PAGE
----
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Transformers Trading Card Game

Transformers Trading Card Game

Written by Bryony Stibbons on 09 Jan 2019

Distributor Wizards of the Coast • Price £14.99

Players: 2

Game Length: 20mins


(Bryony) For the purposes of this review I have enlisted the help of my partner in crime and Transformers expert Ross who has attempted to educate me in the difference between ‘Autobots’ and ‘Decepticons’. However even his superior knowledge didn’t save him from defeat at my hands as we did battle!!!


(Ross) The game revolves around combat between the two factions, in their Generation 1 incarnations. For those unfamiliar with Transformers, Generation 1 is the original run of the series started in 1984. This starter set is Autobot-themed, and contains some of the most iconic “good guy” characters from this Era. Autobot leader Optimus Prime, plucky kids favourite Bumblebee, security chief Ironhide and safety officer Red Alert. We’re sure their will be a Decepticons starter deck released at some point.

Getting Started

(Bryony) Essentially this is a collectable card fighting game. Like most CCGs you start with a trial deck and can add to your decks with booster packets. What sets this game aside is that a starter set gives you the cards for both players to start playing rather than each player needing their own deck to begin.

I could tell you how to set up your game and get playing but why listen to me when Optimus Prime and Megatron themselves have put together a series of really concise and composed videos to show you how. Click here  to check them out, but be warned Megatron can be a little grouchy.

The Verdict

Bryony’s thoughts:

For starters I’m pretty sure this game wasn’t aimed at 36-year-old women so its no surprise that it wasn’t really my cup of tea. However, as a games expert I am able to see it for what it is and there were some pro’s and cons.

I found the gameplay and rules really easy to learn (especially compared to other CCGs) and the before-mentioned videos are really well done to help with that. The illustrations are also quite impressive if you ask me!

To measure loss of health to the main characters you use damage tokens. These are supplied on perforated card which you have to tear apart. I really felt that these look cheap and tacky, not to mention that they are likely to become easily worn over time, and should ideally be supplied as plastic counters or individual mini cards, although I imagine this is a cost issue.

The starter pack provides four character cards and 40 battle cards – two and 20 per player respectfully – but I found that this isn’t enough for a full game without re-shuffling. Also having only two characters each makes for a very short game. This is where deck building comes in…

A booster pack gets you one more large character card (of 40 available) and seven battle cards (of 81 designs) which you are them able to add to your deck. Each large character has a star rating and the guidelines say that you should aim to build a team with a total star count up to 25. And battle cards can be added to your deck with an optimum of 40 or more. As yet there are no guidelines that I can find on restrictions on the spread of different types of cards in your deck. In the booster packs that we purchased we only found auto-bot character cards, but apparently the Decepticons are out there!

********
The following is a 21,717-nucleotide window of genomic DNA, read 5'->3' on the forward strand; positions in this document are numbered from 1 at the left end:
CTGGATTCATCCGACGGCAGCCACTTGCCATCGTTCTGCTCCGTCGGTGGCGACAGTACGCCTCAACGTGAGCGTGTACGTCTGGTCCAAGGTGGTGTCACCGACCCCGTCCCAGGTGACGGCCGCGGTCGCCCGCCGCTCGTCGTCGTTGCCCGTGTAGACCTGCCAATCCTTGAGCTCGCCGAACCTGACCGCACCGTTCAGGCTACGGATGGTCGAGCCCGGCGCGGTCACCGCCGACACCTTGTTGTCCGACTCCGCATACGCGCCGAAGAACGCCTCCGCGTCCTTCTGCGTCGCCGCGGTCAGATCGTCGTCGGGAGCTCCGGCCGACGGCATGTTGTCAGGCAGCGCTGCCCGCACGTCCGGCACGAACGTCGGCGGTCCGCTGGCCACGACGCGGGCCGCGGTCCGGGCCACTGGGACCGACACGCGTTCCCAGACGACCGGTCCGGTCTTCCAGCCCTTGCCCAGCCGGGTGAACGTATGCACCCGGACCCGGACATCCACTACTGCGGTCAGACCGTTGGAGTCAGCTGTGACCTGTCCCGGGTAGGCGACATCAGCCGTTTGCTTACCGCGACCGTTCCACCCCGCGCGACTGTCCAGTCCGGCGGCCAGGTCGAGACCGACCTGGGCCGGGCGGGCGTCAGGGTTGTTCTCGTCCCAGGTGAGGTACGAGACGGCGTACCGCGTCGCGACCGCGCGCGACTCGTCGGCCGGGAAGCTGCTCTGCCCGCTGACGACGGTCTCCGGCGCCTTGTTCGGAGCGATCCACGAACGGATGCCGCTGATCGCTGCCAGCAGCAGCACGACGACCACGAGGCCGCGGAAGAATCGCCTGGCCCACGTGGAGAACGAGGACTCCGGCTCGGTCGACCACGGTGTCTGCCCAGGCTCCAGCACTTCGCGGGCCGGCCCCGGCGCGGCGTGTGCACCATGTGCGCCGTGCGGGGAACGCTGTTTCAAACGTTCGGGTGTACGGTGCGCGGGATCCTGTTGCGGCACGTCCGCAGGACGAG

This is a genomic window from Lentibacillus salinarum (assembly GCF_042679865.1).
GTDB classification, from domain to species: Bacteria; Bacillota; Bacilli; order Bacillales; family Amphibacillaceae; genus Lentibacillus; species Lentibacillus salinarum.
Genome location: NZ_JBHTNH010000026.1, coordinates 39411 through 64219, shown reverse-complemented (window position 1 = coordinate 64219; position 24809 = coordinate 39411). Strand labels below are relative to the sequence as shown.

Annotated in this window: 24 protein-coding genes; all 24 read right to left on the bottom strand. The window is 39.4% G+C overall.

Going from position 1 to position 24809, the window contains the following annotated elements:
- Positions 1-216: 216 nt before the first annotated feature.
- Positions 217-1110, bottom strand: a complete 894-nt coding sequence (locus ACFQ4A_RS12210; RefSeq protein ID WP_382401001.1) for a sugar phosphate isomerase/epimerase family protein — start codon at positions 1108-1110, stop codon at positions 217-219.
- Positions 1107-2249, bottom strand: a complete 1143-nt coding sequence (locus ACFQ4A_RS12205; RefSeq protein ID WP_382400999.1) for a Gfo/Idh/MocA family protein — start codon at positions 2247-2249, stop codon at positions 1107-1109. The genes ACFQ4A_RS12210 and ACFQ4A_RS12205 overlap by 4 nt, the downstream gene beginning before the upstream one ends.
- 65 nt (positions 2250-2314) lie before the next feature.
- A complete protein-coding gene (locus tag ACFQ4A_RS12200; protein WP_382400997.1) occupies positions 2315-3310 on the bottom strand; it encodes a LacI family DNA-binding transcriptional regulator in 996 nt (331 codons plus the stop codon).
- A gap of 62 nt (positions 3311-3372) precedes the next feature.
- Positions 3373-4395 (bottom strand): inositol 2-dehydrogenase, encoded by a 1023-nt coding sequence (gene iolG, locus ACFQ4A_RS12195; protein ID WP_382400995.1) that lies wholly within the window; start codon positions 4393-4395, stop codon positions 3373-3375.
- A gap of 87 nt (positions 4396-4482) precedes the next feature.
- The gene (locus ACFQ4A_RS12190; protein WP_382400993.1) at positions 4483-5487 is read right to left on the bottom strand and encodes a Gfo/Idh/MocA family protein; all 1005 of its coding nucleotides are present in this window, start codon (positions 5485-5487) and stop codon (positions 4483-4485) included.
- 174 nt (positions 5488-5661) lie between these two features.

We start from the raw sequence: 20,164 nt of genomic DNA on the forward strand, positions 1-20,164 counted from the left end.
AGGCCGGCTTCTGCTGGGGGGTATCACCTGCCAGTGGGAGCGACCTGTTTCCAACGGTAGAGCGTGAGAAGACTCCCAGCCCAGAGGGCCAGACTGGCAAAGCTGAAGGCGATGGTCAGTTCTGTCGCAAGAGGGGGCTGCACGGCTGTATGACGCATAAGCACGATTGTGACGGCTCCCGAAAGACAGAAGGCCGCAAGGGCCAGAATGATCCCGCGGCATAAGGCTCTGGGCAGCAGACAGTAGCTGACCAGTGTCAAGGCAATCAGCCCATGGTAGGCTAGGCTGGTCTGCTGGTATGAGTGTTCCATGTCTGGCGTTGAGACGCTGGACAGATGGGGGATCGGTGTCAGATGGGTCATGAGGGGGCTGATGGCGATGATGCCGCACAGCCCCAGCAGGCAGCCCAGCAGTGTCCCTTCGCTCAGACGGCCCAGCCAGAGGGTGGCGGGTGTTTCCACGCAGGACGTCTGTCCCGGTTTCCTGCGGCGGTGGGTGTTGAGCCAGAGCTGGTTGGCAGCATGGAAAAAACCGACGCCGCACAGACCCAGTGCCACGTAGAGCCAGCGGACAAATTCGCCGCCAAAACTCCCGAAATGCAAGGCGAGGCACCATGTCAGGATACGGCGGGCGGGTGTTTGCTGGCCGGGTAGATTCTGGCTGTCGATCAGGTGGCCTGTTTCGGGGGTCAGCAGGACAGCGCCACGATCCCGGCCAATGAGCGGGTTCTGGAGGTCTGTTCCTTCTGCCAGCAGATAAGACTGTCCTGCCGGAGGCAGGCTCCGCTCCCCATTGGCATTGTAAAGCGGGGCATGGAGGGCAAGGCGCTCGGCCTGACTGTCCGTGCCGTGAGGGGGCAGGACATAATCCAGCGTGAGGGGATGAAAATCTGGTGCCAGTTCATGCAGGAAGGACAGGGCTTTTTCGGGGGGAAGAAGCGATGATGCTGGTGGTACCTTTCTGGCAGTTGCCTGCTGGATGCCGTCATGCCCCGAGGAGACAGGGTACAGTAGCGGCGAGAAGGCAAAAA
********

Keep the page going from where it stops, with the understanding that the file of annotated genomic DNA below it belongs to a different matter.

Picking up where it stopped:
The recommended age on the box is 8+ and I would agree with that. The game is clearly aimed at a young market and so older players are likely to find it over simplistic. I also found it a bit too dependent on chance rather than strategy, although I suspect that strategy comes into play more when it comes to building up your deck.

As I said, this one isn’t really for me, but it is a nice, easy to learn game that will appeal to a young robot-loving audience and starts at a reasonable price. I'm sure the iminant realease of the new Bumblebee movie will help bring a new young audiance to the game too.

Ross’s thoughts:

Putting aside my fondness for the franchise, the card game is pretty simplistic. It encourages development of your deck, so there’s depth to be added here, and the easy combat mechanics give the game a solid grounding. There may not be more than meets the eye to the game, but it’s a doddle to learn and a good start to CCG’s for a younger audience.

Although the starter deck contains the key Autobot characters, other characters are available in expansion packs. However, I found my luck with these has been terrible – I bought 4 and managed to get 2 of the same character, and another Bumblebee. At least I managed to get Swoop, one of my favourites.

The larger character cards contain artwork created specifically for this game, but the action cards pull their art from IDW’s run on the comics. I’m not a fan of this approach generally – like Weiss Schwarz, artwork pulled from other sources isn’t always a great fit, especially when the art styles vary so much from card to card – the lack of unification gives the game a “home-made” feel.

The collector in me would love to get certain character cards (Shockwave, Soundwave, Bluestreak, Shrapnel and more) but I doubt I’d get the chance to play the game enough to justify the cost. If anyone can make the game enticing its Wizards of the Coast, so I’ll keep an eye on updates – the Metroplex cards in particular, being bloody huge, are certainly intriguing.

A solid starting point for a game that needs to develop to gain mass appeal.

Bryony Stibbons
About Bryony Stibbons

A life-long board game addict, but anime newbie, Bryony is gradually getting hooked!


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